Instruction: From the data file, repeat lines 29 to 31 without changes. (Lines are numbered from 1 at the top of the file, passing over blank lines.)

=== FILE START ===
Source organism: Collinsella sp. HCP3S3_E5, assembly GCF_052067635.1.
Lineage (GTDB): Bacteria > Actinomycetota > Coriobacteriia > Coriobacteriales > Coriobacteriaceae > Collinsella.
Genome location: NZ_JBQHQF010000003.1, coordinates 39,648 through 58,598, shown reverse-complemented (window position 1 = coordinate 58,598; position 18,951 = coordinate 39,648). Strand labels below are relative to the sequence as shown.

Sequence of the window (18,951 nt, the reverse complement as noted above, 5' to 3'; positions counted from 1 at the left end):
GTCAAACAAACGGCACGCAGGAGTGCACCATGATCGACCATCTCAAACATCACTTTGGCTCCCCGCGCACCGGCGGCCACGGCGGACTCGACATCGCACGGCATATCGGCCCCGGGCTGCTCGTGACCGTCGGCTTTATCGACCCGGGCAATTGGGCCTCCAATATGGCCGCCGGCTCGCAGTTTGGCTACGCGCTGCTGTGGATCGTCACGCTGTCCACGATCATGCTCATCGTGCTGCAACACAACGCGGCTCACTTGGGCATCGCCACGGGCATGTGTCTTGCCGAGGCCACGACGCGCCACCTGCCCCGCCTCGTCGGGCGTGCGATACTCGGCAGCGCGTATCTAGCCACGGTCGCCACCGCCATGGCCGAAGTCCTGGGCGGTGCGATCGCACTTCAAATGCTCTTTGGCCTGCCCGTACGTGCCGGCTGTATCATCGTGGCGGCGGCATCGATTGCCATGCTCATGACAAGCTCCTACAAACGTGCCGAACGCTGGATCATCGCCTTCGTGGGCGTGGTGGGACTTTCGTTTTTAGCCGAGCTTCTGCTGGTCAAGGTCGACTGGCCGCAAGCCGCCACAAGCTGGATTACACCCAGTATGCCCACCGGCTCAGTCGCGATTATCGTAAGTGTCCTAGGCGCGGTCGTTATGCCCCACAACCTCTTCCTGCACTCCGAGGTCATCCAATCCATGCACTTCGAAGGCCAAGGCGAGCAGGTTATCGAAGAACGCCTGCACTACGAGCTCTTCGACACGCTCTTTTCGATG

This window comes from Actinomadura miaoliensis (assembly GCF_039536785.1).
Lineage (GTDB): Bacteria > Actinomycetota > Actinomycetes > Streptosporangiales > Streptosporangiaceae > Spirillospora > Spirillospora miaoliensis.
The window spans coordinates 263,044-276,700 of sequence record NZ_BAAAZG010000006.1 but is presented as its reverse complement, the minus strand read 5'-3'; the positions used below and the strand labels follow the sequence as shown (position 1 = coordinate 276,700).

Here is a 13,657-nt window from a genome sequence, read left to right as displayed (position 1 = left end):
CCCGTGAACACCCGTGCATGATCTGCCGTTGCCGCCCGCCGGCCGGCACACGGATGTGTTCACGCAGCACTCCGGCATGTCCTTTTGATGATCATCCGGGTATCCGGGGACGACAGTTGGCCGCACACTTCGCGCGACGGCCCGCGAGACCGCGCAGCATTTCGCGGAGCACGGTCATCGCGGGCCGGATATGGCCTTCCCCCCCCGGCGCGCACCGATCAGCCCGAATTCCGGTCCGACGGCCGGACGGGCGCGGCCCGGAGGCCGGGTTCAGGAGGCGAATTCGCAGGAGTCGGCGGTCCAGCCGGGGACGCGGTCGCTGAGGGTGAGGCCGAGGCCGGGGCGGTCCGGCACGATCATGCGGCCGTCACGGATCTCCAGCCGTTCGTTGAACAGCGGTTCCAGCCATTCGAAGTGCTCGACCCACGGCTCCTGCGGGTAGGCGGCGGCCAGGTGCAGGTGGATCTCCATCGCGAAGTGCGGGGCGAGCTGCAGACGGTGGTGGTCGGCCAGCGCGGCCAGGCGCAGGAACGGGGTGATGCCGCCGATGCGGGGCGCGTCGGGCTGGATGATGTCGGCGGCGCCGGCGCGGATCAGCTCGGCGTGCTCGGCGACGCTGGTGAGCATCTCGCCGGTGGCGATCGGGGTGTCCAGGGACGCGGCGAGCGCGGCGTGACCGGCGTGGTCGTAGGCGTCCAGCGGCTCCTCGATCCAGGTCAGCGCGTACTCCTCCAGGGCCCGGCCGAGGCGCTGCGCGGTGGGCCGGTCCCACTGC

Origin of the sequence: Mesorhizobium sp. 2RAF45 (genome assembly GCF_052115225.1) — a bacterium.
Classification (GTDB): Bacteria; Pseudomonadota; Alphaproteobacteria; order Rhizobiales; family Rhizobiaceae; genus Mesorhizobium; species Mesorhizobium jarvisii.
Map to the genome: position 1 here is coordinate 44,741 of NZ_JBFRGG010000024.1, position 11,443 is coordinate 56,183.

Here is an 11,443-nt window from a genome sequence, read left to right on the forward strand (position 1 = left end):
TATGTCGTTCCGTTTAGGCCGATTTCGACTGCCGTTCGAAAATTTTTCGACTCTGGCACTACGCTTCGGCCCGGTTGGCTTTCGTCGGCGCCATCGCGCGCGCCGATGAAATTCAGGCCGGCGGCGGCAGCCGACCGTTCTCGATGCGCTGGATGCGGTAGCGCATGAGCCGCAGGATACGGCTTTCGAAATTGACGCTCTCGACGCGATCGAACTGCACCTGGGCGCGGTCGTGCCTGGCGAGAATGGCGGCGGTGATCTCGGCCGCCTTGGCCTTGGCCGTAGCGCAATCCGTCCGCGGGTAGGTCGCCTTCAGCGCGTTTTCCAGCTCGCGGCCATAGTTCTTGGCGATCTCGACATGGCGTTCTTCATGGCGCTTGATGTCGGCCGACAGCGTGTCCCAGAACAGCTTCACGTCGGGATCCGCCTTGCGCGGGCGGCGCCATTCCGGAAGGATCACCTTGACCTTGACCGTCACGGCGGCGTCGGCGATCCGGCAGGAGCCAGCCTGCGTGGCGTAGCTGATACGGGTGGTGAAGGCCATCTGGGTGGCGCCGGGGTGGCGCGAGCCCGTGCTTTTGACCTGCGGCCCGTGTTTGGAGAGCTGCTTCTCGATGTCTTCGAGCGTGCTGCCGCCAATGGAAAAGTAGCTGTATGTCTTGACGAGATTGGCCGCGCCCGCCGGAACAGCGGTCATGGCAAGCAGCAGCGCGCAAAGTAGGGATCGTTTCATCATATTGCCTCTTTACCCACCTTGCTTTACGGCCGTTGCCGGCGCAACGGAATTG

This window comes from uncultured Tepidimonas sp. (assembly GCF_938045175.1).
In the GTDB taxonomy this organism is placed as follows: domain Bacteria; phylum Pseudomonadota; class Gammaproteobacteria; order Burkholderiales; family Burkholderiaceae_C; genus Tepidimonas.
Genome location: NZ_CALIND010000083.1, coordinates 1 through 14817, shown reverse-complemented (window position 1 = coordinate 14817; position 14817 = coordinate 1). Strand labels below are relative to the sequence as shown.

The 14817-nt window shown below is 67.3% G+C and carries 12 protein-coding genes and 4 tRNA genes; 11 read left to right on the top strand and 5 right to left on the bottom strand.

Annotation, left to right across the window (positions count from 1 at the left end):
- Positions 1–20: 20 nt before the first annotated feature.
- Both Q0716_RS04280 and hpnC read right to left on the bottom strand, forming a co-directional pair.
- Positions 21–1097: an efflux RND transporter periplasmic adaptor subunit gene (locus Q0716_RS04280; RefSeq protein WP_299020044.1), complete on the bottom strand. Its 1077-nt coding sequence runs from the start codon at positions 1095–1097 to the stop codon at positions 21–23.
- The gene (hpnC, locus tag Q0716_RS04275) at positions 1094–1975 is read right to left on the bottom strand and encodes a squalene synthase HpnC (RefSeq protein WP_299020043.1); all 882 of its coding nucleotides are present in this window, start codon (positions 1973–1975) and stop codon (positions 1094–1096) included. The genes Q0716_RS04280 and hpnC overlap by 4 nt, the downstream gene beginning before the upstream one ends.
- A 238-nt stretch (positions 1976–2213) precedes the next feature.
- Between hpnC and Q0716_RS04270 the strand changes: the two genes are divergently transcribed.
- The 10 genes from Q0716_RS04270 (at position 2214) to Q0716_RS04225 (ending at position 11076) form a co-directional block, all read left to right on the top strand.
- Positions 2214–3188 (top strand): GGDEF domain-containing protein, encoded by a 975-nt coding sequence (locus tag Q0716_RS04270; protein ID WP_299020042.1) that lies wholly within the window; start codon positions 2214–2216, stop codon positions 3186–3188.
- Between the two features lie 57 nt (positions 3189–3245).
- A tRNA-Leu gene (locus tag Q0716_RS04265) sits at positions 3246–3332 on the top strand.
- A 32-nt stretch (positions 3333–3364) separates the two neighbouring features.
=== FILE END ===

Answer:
- Between the two features lie 57 nt (positions 3189–3245).
- A tRNA-Leu gene (locus tag Q0716_RS04265) sits at positions 3246–3332 on the top strand.
- A 32-nt stretch (positions 3333–3364) separates the two neighbouring features.